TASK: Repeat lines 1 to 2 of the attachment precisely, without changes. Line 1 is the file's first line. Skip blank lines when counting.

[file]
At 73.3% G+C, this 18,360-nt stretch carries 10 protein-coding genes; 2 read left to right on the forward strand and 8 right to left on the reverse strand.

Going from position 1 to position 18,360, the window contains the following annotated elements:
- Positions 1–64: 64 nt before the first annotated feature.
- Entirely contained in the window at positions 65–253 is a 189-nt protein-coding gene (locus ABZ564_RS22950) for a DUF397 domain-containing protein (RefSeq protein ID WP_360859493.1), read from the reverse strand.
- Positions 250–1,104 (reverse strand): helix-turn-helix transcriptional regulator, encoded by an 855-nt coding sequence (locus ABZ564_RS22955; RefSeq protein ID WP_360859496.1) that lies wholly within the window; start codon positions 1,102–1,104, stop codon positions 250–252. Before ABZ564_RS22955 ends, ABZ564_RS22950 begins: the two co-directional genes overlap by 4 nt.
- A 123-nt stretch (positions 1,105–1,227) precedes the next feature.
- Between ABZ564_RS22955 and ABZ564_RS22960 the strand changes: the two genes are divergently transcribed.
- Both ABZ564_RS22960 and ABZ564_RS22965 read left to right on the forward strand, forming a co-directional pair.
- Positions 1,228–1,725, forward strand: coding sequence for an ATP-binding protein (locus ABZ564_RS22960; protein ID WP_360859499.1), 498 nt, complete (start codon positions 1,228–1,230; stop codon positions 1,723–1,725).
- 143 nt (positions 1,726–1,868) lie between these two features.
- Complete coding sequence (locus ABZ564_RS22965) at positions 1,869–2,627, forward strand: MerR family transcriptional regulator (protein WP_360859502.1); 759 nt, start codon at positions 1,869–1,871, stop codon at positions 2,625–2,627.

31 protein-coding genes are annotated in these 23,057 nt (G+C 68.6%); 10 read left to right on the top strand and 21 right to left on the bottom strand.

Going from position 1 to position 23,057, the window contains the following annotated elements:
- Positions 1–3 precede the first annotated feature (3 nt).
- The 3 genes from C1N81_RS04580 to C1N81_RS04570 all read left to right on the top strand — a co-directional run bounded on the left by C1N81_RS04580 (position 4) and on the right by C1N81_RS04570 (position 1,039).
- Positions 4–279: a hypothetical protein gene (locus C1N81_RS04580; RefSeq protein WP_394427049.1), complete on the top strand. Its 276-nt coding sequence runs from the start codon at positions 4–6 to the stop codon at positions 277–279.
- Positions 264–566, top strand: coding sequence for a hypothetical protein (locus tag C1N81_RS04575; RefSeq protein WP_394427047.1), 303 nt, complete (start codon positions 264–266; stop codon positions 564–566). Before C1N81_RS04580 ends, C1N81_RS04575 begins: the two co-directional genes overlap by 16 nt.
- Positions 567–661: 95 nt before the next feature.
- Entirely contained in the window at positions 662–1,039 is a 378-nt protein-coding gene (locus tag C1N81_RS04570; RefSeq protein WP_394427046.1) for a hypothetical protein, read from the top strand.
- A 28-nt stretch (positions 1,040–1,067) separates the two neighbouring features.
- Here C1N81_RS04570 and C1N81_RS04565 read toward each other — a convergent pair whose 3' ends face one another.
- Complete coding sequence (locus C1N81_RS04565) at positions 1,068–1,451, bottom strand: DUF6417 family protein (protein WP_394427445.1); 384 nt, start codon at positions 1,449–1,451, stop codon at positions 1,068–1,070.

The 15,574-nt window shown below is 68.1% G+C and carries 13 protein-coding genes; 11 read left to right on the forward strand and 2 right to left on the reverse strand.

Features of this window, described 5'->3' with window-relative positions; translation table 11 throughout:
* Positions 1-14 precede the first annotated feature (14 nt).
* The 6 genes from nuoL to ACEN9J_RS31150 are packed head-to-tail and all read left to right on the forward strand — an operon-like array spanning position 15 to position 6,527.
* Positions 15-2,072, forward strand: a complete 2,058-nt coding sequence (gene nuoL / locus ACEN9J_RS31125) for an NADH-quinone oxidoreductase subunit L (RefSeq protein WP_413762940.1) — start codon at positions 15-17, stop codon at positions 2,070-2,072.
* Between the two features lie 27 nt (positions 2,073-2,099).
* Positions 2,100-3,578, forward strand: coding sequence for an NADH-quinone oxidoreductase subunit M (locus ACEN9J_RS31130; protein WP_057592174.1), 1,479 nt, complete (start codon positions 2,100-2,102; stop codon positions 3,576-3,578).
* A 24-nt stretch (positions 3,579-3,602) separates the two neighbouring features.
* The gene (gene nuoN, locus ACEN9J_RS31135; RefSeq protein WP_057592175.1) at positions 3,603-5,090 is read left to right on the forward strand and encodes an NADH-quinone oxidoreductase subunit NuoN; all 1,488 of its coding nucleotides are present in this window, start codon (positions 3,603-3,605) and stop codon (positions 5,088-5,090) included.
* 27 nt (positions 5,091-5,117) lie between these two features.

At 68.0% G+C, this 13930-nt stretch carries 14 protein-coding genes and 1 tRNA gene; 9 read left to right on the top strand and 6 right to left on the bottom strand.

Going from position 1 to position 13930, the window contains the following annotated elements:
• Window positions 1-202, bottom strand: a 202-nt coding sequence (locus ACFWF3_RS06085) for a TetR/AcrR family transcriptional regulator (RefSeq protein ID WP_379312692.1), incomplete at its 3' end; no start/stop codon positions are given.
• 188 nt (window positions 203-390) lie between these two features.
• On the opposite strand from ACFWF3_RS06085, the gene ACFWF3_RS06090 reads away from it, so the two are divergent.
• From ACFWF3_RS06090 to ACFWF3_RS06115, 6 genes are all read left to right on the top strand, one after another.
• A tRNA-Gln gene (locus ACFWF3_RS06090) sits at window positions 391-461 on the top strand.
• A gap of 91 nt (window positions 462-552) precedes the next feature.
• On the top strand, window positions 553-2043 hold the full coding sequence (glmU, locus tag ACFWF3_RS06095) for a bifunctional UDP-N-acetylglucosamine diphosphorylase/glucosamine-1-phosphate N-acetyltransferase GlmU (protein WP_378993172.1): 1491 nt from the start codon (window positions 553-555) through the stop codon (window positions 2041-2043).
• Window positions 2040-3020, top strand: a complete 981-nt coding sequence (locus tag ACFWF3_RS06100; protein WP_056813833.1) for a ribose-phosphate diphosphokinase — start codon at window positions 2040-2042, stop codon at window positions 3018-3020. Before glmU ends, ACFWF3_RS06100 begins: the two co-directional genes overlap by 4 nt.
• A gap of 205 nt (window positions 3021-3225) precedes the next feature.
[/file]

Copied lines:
At 73.3% G+C, this 18,360-nt stretch carries 10 protein-coding genes; 2 read left to right on the forward strand and 8 right to left on the reverse strand.

Going from position 1 to position 18,360, the window contains the following annotated elements: